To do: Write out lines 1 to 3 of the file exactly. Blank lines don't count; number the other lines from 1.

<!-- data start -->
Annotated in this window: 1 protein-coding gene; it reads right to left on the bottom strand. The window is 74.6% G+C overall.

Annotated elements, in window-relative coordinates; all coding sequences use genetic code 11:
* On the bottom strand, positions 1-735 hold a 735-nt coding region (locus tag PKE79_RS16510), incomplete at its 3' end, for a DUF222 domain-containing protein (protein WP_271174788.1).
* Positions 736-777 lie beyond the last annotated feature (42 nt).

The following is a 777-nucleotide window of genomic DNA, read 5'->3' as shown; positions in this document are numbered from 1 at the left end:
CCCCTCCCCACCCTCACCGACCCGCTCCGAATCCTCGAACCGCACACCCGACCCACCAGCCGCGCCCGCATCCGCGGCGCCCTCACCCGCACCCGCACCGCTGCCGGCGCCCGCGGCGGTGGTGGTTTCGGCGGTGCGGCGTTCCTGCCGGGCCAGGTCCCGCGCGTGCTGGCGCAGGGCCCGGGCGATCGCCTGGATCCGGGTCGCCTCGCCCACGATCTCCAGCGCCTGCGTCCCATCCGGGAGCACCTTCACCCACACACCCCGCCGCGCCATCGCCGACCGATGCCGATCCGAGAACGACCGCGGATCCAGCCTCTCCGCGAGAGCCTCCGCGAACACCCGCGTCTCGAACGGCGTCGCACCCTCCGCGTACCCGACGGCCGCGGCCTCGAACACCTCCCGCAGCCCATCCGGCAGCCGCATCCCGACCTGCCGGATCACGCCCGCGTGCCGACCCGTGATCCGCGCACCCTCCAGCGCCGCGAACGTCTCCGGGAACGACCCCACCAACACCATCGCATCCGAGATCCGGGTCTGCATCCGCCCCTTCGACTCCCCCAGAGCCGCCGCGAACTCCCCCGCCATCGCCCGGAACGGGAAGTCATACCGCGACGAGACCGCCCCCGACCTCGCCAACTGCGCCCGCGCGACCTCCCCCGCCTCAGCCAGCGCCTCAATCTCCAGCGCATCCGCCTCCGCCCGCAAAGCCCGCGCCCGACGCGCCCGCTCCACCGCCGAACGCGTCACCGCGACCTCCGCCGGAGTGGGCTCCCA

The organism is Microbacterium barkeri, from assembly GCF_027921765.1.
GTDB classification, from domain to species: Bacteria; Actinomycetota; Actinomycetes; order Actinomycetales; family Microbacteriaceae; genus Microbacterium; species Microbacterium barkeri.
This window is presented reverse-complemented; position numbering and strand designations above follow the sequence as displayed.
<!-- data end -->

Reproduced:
Annotated in this window: 1 protein-coding gene; it reads right to left on the bottom strand. The window is 74.6% G+C overall.

Annotated elements, in window-relative coordinates; all coding sequences use genetic code 11:
* On the bottom strand, positions 1-735 hold a 735-nt coding region (locus tag PKE79_RS16510), incomplete at its 3' end, for a DUF222 domain-containing protein (protein WP_271174788.1).